However, the view was expressed that it is sometimes difficult to offer a defined service solution where the person representing the corporate entity in its dealings with the client is not branded with this corporate identity and in some cases is seen as practically a freelancer.
As the wave of RDR change washes over the industry and, whether or not you agree it has been successful, you have to admit that business models are subject to re-examination, maybe now is the time to focus on strengthening the relationship between the corporate and its clients.
I think we will all agree that “trusted brand status” is likely to become a rather well worn phrase over the next few months as wealth managers seek to draw a line between their financial service offerings and those of the banks.
Your poor old clients are desperate for reassurance and, much as they might trust their IFA, would they not feel a lot more comfortable if they had full confidence in the company behind the IFA?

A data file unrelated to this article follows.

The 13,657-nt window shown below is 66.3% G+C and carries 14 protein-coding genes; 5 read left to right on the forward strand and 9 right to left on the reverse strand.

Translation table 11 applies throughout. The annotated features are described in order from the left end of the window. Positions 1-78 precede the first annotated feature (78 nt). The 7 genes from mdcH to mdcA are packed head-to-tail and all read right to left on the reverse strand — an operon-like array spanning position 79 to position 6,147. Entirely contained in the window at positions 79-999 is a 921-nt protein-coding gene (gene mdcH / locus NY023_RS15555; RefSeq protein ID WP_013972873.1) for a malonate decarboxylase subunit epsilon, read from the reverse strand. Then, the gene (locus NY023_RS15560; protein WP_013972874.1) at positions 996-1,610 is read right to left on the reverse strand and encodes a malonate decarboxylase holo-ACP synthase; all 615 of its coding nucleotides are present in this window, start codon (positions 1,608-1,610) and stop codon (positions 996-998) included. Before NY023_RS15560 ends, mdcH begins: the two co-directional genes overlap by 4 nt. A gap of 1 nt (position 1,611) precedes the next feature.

There are companies where the key contact point for a client is their IFA’s mobile and not much else or advisers are using their own personal letterhead. In other words, little evidence that they are backed up by a good, solid, reliable entity.
What solutions were on offer? Well, the most obvious was to increase the various “touch points” with the firm. I am not wild about the phrase but it does say it how it is – a range of services, access points and communications designed to strengthen the bond. If your company was to provide access to specialists in areas such as tax planning, that would immediately broaden the relationship. A useful website with market updates would encourage interaction, an emailed newsletter might help them feel the business cared about them as much as their IFA.
Not rocket science, but such a response is acceptable only if you are doing something about it. To allow clients to be looked after by an “asset” who could easily move to a better paying firm and take said clients along does not exactly sound terribly sensible to the chiefs of the big distributors.
But it is not about marginalising the IFA. Big distribution firms need to do more to encourage them into the corporate entity. Right now, with the looming demands of qualifications and the prospect of dealing with rather less easy- going clients, they might just be rather tempted to come further into the fold.
So, while putting together that defined service proposition, how about creating a defined employment proposition that will be attractive to the advisers? That way, everyone wins.
Evie Owen is joint managing director of Owen James, organisers of A Meeting of Minds